In Urbino v. Orkin Servs. of California, Inc., No. 11-56944, published August 13, 2013 (Urbino), the Court of Appeals for the Ninth Circuit held federal courts lack subject matter jurisdiction over a wage and hour lawsuit brought under California’s Private Attorneys General Act of 2004 (PAGA). Specifically, the court concluded that, while a named plaintiff may assert claims on behalf of other similarly situated employees under PAGA, the claims cannot be aggregated for purposes of the minimum amount in controversy requirement for diversity jurisdiction.
The plaintiff in Urbino alleged the defendant employer deprived Urbino and other non-exempt employees of meal periods, overtime and vacation wages, and accurate itemized wage statements. PAGA authorizes an aggrieved employee to commence a civil action for penalties against an employer on behalf of himself or herself and other current or former employees. The plaintiff’s individual claims gave rise to potential penalties in the amount of $11,602.40. However, the aggregate claims of the 811 other employees exceeded $400,000.
After the case was removed by the employer to federal court, plaintiff moved to remand to state court for failure to meet the minimum amount in controversy threshold for diversity jurisdiction. Acknowledging a divergence of opinion among the district courts, the district judge concluded plaintiff’s PAGA claims could be aggregated. The Ninth Circuit reversed, reasoning that breaches of California’s Labor Code by an employer implicate individual rights rather than a “common and undivided” right. It further concluded that while the plaintiff’s PAGA claims primarily benefit the state, the state is not a “citizen” for purposes of diversity jurisdiction. As such, the Ninth Circuit remanded the case to state court.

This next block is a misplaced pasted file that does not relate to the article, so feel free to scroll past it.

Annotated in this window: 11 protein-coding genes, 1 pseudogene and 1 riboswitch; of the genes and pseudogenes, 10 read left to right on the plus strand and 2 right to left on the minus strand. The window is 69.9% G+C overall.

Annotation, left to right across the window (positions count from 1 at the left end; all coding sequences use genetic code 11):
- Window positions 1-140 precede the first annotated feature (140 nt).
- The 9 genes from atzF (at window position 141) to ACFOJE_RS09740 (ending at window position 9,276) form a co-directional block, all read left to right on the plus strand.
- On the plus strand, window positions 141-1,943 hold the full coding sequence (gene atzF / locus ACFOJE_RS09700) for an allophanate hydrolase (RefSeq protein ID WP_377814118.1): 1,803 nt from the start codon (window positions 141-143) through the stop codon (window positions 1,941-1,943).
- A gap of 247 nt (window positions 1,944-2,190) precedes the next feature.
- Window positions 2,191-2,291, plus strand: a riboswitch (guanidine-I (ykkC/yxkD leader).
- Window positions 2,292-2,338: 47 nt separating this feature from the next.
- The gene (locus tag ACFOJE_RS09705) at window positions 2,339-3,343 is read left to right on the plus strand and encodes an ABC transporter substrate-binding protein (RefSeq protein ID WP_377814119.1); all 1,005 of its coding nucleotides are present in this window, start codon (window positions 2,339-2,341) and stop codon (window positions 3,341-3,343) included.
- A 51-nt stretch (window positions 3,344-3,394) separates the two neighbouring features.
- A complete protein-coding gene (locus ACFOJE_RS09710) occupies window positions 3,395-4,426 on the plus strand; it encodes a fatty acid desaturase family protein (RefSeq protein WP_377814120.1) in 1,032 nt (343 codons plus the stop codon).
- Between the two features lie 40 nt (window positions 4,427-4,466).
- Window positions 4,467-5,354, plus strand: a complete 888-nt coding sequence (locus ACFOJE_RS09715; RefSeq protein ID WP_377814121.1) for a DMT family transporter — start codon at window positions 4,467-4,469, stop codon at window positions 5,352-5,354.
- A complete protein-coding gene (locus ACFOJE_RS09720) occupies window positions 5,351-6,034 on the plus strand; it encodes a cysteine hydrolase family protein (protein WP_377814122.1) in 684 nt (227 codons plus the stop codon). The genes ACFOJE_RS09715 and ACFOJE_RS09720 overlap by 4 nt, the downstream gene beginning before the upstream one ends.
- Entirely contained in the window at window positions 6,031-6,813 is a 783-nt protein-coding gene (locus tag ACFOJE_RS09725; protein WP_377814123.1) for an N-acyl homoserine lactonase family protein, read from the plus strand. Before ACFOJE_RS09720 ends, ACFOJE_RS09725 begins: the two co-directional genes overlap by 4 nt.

Employers may choose to remove lawsuits to federal court for strategic reasons. However, this forum is only available where the court has subject matter jurisdiction. Urbino is an unwelcome decision for employers who prefer to litigate employment claims in a federal forum. This decision significantly limits the scope of federal diversity jurisdiction over wage and hour lawsuits brought under PAGA.
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